Baumann, S., Koeneke, S., Schmidt, C. F., Meyer, M., Lutz, K., and Jancke, L. (2007). A network for audio-motor coordination in skilled pianists and non-musicians. Brain Res. 1161, 65–78. doi: 10.1016/j.brainres.2007.05.045

Pubmed Abstract | Pubmed Full Text | CrossRef Full Text

Bregman, A. S. (1990). Auditory Scene Analysis: The Perceptual Organization of Sound. Cambridge, MA: MIT Press.

Brodsky, W., Henik, A., Rubinstein, B. S., and Zorman, M. (2003). Auditory imagery from musical notation in expert musicians. Percept. Psychophys. 65, 603–612.

Pubmed Abstract | Pubmed Full Text

Brown, R. M., and Palmer, C. (2012). Auditory-motor learning influences auditory memory for music. Mem. Cognit. 40, 567–578.

Pubmed Abstract | Pubmed Full Text | CrossRef Full Text

Bunzeck, N., Wuestenberg, T., Lutz, K., Heinze, H.-J., and Jancke, L. (2005). Scanning silence: mental imagery of complex sounds. Neuroimage 26, 1119–1127. doi: 10.1016/j.neuroimage.2005.03.013

Pubmed Abstract | Pubmed Full Text | CrossRef Full Text

Coffman, D. D. (1990). Effects of mental practice, physical practice, and knowledge of results on piano performance. J. Res. Music Educ. 38, 187–196. doi: 10.2307/3345182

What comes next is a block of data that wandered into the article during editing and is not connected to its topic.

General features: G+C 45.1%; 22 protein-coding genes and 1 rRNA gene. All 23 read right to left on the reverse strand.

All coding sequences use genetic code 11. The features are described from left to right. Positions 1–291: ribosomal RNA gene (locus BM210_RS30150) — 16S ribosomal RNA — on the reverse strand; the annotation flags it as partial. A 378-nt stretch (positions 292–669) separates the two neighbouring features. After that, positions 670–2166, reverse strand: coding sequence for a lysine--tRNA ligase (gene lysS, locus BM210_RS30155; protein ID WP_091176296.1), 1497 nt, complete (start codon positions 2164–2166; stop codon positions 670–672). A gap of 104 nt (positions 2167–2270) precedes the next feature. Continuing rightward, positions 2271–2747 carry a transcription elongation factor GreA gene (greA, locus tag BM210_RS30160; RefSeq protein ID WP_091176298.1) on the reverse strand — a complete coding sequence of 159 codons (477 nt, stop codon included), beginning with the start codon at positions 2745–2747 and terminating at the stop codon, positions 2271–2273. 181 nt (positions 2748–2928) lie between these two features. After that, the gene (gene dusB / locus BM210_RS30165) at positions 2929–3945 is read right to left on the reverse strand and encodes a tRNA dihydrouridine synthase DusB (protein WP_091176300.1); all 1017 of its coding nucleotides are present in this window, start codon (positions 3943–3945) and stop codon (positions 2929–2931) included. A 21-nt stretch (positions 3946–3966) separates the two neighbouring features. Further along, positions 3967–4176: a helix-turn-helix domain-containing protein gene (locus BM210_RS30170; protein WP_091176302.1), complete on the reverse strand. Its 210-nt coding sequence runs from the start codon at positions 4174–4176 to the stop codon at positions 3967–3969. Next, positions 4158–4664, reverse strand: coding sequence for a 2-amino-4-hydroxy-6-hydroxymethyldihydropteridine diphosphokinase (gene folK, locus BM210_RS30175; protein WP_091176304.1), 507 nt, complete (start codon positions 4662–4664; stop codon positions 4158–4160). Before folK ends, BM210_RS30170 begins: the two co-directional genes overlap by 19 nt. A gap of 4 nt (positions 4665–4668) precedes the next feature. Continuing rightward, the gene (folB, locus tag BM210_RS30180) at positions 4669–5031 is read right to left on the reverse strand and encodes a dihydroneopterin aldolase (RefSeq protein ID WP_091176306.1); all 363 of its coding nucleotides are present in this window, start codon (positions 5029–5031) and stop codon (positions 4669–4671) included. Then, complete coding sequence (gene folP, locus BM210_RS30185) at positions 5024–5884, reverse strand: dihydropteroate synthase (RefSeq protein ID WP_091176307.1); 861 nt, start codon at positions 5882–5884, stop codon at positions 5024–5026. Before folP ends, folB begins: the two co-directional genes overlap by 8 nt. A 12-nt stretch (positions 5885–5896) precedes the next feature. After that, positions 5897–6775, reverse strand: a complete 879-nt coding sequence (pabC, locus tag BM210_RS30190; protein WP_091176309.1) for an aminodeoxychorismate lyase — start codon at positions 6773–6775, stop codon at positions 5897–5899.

CrossRef Full Text

Daselaar, S. M., Porat, Y., Huijbers, W., and Pennartz, C. M. (2010). Modality-specific and modality-independent components of the human imagery system. Neuroimage 52, 677–685. doi: 10.1016/j.neuroimage.2010.04.239

Pubmed Abstract | Pubmed Full Text | CrossRef Full Text

Decety, J., and Jeannerod, M. (1996). Mentally simulated movements in virtual reality: does Fitts' law hold in motor imagery? Behav. Brain Res. 72, 127–134.

Pubmed Abstract | Pubmed Full Text

Decety, J., Jeannerod, M., Germain, M., and Pastene, J. (1991). Vegetative response during imagined movement is proportional to mental effort. Behav. Brain Res. 42, 1–5.

Pubmed Abstract | Pubmed Full Text

Decety, J., and Michel, F. (1989). Comparative analysis of actual and mental movement times in two graphic tasks. Brain Cognit. 11, 87–97. doi: 10.1016/0278-2626(89)90007-9

Pubmed Abstract | Pubmed Full Text | CrossRef Full Text

Doumas, M., Rapp, M. A., and Krampe, R. Th. (2009). Working memory and postural control: adult age differences in potential for improvement, task priority, and dual tasking. J. Gerontol. Psychol. Sci. 64B, 193–201. doi: 10.1093/geronb/gbp009

Pubmed Abstract | Pubmed Full Text | CrossRef Full Text

Driskell, J. E., Copper, C., and Moran, A. (1994). Does mental practice enhance performance? J. Appl. Psychol. 79, 481–492.

Fadiga, L., Buccino, G., Craighero, L., Fogassi, L., Gallese, V., and Pavesi, G. (1999). Corticospinal excitability is specifically modulated by motor imagery: a magnetic stimulation study. Neuropsychologia 37, 147–158. doi: 10.1016/S0028-3932(98)00089-X

Pubmed Abstract | Pubmed Full Text | CrossRef Full Text

Finney, S. A. (2001). A linux-based program for tapping and music experiments. Behav. Res. Meth. Ins. C. 33, 65–72.

Pubmed Abstract | Pubmed Full Text